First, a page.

HRV/ERV options

Need a little help finding the right Heat Recovery Ventilator. I am planning to install a fresh air (hrv) system- the unit will supply fresh air to the basement of my 1500 sq. ft. ranch with two supply registers and the return will be tapped into my main furnace return. I would like to get some fresh air into the basement as we spend some time down there. My HVAC guy only has a few options- I am in SE WI.

  1. I have seen the Broan HRV90S or the fantech 70 -100 as the most easy to get. There is a company called renewaire and Vanee but I do not see pricing- thoughts?
  2. Do any of the HRV systems come with an option to augment the supply temperature with an electric in-line heater and maybe a VFD motor which could be controlled by a thermostat?

Thanks for any Good information.


I would think more towards the RenewAire ERV as it doesn’t remove humidity as an HRV would. The last thing you would want to do is make your home environment more dry than it already would be in any Wisconsin winter.

You won’t need a huge unit and I would recommend dumping the fresh air in far away from the furnace to allow it to mix with the rest of the return air and be tempered prior to going through the furnace.
If you want to bring in the fresh air directly to a room, a stairwell is a good area as you don’t spend time there.

Thanks for the response Scott.
My plan is to “dump” the fresh air into the basement (2 corner rooms- no doors) and pull exhaust from the main return and the upstairs creating a cycle of air and positive pressure in the basement. I found a great website with multiple manufacturer’s and prices listed- see below. They also have an in-line duct heater with a thermostat so I can augment the cold winter air and make a zone in the basement with a thermostat that ties to the duct heater. Given my climate and the fact that my house has natural high humidity I went with an HRV. I went with the fantech flex100H and NEP Therm duct heater. 2.0 Kw heating element, it comes with the T-stat. $630 for the HRV and $240 for the heater- about $900 with shipping total. I am going to try to reduce my dehumidifier use and try to turn my radon fan off to try and offset the operational costs of this unit. I have done radon tests before and during operation of my radon fan, I will see what the HRV and this set up does for radon, humidity and general comfort level of the basement. I’ll post my results in a condensed email as I get this unit installed. below is the web site I found.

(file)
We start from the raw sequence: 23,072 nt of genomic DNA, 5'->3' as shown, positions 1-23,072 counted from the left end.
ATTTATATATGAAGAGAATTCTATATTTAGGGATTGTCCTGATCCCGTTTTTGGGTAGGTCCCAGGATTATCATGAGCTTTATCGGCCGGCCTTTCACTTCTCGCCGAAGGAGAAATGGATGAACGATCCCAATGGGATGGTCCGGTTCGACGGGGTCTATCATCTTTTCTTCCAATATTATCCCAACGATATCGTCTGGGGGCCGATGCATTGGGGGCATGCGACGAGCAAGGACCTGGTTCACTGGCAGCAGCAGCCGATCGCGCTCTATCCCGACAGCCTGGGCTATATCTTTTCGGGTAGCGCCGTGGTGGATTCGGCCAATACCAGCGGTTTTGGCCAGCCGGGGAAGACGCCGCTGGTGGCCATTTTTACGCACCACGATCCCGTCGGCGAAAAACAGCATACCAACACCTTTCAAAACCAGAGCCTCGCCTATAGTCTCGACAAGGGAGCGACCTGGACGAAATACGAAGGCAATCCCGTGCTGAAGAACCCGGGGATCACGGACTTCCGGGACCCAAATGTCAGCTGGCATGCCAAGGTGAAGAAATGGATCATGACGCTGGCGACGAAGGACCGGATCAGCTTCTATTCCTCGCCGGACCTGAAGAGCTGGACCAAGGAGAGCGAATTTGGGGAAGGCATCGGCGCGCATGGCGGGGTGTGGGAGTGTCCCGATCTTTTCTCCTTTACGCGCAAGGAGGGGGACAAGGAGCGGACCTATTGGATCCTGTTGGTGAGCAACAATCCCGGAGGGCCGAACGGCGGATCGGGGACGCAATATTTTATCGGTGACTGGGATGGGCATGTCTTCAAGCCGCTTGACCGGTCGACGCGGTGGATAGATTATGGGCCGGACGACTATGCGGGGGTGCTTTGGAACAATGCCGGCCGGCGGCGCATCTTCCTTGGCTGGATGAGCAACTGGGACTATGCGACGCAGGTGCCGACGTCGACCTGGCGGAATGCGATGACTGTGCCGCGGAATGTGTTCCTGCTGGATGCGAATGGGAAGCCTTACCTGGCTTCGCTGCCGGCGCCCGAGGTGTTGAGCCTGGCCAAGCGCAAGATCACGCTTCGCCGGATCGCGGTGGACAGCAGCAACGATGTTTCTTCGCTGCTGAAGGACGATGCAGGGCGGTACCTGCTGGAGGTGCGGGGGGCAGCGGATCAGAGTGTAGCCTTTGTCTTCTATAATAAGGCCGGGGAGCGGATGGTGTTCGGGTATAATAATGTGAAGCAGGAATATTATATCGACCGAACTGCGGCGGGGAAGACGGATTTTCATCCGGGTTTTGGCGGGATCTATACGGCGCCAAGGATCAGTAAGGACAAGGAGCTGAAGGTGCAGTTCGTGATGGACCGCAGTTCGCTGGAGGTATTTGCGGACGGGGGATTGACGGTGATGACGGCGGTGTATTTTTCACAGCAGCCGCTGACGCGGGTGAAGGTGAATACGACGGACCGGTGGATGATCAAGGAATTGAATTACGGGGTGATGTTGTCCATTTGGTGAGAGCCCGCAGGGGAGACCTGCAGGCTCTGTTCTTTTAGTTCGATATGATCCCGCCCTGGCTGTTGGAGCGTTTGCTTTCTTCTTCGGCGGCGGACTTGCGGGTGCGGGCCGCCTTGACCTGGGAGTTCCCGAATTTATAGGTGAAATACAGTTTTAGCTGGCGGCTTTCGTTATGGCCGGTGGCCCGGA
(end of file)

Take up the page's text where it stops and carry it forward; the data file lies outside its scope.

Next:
Thanks for the update Anthony!
Will check in here to see your progress.

OK- quick and short to a long process! Installed the HRV and in-line heater with thermostat creating a basement “Zone”. (total cost maybe $1200)
-Turned off my radon fan and performed test- 33PcI/L
-HRV Low setting- 9 PcI/L
-HRV High setting- 7PcI/L

  • Temperatures have been cold 10-30 degrees, no condensation on my windows; I attached a watt meter to the heater @ 68 degrees costs about $1.25 to maintain for the day in high.
    I was looking at my install and decided to try something a little different:
  • Moved the HRV exhaust from the exterior wall fitting to the Sealed sump pump directly below the unit. Creating “Sub-slab Pressurization” high setting, no Radon fan - 2PcI/L!
  • Waiting to check low setting as my tester is at a home inspection.
    Very Happy with this- I will be eliminating my Radon fan use and have stopped using my dehumidifier.

Not worried about radon entering the HVR and backing into the home during power or system failures?

He obviously does not understand what he is doing.

  • Turned the HRV off and tested for radon on the main level- same level as when the HRV is on… 0.5 So, I am not too concerned!
  • I am simply trying some different scenarios given the fact that I own a radon tester, an HRV and a Radon mitigation system and everything is located in a perfect spot in my utility area of my basement.
  • I can easily move the ducts around and turn my radon system back on as desired.
  • The HRV and in-line heater is working great to improve my IAQ- no more condensation on the windows.
    Have a great day!

When the EPA gets around to updating their outdated manuals/procedures you may have a whole new “understanding” :wink:


I would consider NOT discontinuing the use of the radon mitigation system for obvious reasons. The one that may not be obvious to you is that it is also grabbing all ( a large portion f it) of that cool, moist air that comes through your concrete through capillary suction and vapor diffusion. Water will draw up a tree 400 ft. It will go through concrete upwards of six miles, straight up. So, you are addressing this as you are also removing the vast majority of radon gases. Energy contractors are beginning to see the merits of the system for more than just radon mitigation. I have a radon mitigation system here with radiant heat. Heat drives moisture from materials. I had a 17 reading. Now down to .3 and humidity at less than 35 percent. The radon mitigation system alone has paid huge dividends in this manner. I don’t run a dehumidifier. No need.